Joseph is commemorated on the Eton Wick Memorial and on the Eton Church Gates.

This is an extract from Their Names Shall Be Carved in Stone  
and published here with grateful thanks to the author Frank Bond.

Joseph Springford: The For King & Country page.

The Eton Wick War Memorial page on Buckinghamshire Remembers website. 

Grave registration documents courtesy of the CWGC 

Wednesday, 7 February 2018

Eton Wick Newsletter - Our Village August 2008

In the first newsletter we looked at the old village of Eton Wick which until 1934 had its west boundary at Bell Lane and the east at the Folly Bridge (the slads).  In the early 1920’s this boundary was moved west, enabling Eton Town to develop Somerville Road and that part of South View.  We will leave the late 19th Century extensions of the village west, into what came to be known as Boveney Newtown, until a further issue and will now take a closer look at the old Eton Wick and its development. 

It is believed that the thorough-fare to Eton and Windsor during the middle ages may well have been the old Kings Highway that passes  from our present day Village Hall, along Haywards Mead, continues past Cuckoo Weir (now the Swan Sanctuary) along Meadow Lane to Brocas Street.  This may, or may not be so, but looking closely and accepting the importance of the early farms, it makes sense that the said highway starts from Bell Lane (south) which itself would have been a muddy cart track from Bell Farm, and is joined by the old Sheepcote track that crosses our present road by the church.  This track, now Sheepcote Road, was almost certainly made by the traffic of Saddocks and Manor Farms several hundred years ago. The rutted highway gives us a fair indication of what roads were like all those years ago.  Many of us can remember Sheepcote Road just that, a muddy, gated track in the 1920 – 1930s.  

Thinly populated, Eton Wick had no school; hall; gentry homes or church until 1840, when a school room 29’ x 21’ was built along the Eton Wick Road, on the end of the Greyhound Pub (established 1833) garden.  Remember at this time dwellings along either Common Road or Eton Wick Road often had a small holding/garden stretching as far as the other parallel road.  The Greyhound’s ground being about 100 metres long.  Dr. Judith Hunters’ excellent book tells us ‘The Walk’ derived its name from ‘Deverill’s Walk’, Deverill being the pub landlord and ‘Walk’ on account of the well trod track from the main road to the public house.  It was 1902 before the track, so named, was developed and built along.   It was thought the houses along ‘The Walk’ were the first Eton Wick newly built homes to have piped water installed.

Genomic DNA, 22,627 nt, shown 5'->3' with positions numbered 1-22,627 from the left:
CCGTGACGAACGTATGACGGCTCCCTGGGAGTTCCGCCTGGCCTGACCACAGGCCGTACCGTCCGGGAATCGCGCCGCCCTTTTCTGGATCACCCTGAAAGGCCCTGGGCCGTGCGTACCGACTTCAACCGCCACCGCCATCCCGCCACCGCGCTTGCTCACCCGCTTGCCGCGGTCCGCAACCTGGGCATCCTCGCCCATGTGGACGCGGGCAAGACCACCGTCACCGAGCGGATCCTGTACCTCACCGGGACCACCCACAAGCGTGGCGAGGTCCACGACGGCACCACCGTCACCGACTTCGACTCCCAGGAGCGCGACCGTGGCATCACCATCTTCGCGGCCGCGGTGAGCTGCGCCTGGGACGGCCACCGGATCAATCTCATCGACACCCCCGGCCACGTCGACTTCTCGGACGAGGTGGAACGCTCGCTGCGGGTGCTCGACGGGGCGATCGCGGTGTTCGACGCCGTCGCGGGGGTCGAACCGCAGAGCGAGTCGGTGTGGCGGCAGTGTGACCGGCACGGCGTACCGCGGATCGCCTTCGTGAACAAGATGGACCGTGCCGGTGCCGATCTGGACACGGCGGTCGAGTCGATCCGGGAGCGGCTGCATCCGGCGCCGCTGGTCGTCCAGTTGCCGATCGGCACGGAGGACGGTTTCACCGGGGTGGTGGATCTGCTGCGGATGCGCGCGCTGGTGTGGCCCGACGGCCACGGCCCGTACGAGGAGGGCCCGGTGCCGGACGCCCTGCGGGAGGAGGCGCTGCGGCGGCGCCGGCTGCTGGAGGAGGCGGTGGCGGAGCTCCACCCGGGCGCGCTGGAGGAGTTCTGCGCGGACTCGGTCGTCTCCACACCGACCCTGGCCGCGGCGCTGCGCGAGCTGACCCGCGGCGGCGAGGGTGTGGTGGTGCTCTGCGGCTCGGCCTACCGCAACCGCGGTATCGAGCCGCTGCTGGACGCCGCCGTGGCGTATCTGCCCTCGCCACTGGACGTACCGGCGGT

In 1866 the Village got its first church in St. John the Baptist C of E.  Queen Victoria gave ½ acre of the Crown land of Sheepcote and a £100 donation.  It would be 26 years later before the churchyard was consecrated and the first village burial took place. 

With the sudden influx of children in the newly developed Boveney Newtown (west of Bell Lane) during the 1880’s, it was becoming increasingly difficult for the small school to accommodate them all.  Strictly speaking the children of Boveney were expected to attend a school in the Burnham area but it was not acceptable for them to all trek to Dorney, so it was decided to build a larger school in Sheepcote.  Again, Queen Victoria gave ½ acre and £100 towards the £1,000 the new school would cost.  It opened in 1888.  The girls were expected to complete their education in the village but the boys only attended until 7 years old and then were obliged to attend the Eton Porny School.  Many walked along the unlit; unpathed road four times a day - there was no such thing as school meals, buses, cars and very few cycles.   At that time there were no buildings between the church and Willow Place, apart from the sanatorium.  The first four pairs of houses in South View were not built until after the 1914 – 1918 war when Eton Wick Council had them built as rented homes for returning ex-servicemen.  Perhaps this bold move prompted the Eton Council to ask the village to agree to the boundary move that gave them the area to complete South View beyond the sanatorium and to develop Somerville Road. The name Somerville is derived from the Eton Council’s Chairman’s name, as he had negotiated the land swap with Eton Wick.